Frank Williams memoir, page 8
that he took a paper which had the "Old Man of the Mountain" pictured on the front page. From what I have since learned it must have been a Littleton, New Hampshire paper.While stopping at the Keystone that spring, I met for the first time, Mr. A. G. Campbell, the mining millionaire who was a big investor in this section.At that time he was preparing to develop his mines at the new camp of Vanderbilt. Early in June my uncle returned from a short stay in that camp and told me that Campbell had a job for me there. As the Keystone was liable to close dovm any day I concluded to accept the offer. We started the next day, my uncle, George Rose and myself in my uncle's wagon. We went by way of Mesquite and State Line Pass to Ivanpah where we spent the night. We arrived in Vanderbilt about noon the following day (June 6) and went to work at once at the Boomerang mine. My work was principally wind-lassing and ore sorting. In addition to the mine work I kept the time book for Mr. Campbell and helped the China-mon "Sing" with his boarding house account. Vanderbilt was booming and I saw some thrilling times that summer.A paper was started by a man named Nash. It was called the Vanderbilt Nugget, but it passed away after two or three issues.Shortly after my arrival plans were under way for a big Fourth of July celebration. Campbell's mines were upon the south side of the main ridge running through the camp and on account of there being so many Utah men employed by him, was called "Mormon Camp."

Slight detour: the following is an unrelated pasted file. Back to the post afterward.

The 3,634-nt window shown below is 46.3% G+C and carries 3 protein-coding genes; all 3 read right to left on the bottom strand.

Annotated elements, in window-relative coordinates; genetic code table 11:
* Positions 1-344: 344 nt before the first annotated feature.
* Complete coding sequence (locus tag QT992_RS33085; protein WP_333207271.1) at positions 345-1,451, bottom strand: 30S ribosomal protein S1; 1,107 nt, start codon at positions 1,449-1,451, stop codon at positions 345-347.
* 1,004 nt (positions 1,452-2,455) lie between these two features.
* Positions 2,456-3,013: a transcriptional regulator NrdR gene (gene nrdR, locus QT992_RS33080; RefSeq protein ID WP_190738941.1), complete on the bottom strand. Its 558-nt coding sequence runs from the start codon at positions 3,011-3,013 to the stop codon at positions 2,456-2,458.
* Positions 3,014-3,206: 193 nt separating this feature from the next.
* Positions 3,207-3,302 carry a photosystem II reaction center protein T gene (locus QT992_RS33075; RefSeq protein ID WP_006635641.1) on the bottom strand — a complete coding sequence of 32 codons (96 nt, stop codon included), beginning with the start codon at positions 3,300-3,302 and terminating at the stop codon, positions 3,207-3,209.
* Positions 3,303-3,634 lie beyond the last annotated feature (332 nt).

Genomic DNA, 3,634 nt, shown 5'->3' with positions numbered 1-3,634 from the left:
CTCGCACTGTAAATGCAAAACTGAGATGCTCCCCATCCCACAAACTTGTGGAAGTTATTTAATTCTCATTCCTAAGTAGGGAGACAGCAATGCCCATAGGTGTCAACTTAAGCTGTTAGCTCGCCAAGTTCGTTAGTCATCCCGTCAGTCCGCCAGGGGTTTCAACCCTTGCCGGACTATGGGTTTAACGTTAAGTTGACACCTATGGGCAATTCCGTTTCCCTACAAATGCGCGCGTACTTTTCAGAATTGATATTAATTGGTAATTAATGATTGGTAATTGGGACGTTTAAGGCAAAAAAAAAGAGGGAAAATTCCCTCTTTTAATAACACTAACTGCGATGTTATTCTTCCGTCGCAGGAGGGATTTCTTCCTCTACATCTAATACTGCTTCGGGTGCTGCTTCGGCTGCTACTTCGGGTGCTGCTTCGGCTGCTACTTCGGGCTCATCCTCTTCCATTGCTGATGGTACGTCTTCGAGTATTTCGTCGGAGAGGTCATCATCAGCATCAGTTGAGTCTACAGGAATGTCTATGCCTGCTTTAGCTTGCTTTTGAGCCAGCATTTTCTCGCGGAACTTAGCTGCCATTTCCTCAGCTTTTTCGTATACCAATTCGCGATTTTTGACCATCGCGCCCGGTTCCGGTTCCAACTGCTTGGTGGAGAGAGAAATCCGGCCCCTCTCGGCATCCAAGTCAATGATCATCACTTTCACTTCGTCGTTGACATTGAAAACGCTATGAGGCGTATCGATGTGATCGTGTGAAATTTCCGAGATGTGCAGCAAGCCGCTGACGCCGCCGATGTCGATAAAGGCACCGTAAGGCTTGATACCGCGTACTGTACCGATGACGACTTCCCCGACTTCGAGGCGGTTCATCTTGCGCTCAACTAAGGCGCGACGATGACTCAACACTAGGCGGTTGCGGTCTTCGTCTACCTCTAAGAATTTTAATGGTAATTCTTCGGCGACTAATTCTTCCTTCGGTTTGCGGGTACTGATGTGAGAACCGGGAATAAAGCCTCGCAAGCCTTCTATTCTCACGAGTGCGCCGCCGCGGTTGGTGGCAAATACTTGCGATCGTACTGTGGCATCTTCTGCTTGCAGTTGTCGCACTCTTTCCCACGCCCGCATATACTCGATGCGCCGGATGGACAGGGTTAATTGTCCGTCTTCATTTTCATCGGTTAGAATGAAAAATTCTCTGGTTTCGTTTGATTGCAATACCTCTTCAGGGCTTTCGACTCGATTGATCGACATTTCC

- Frank Williams memoir, page 8
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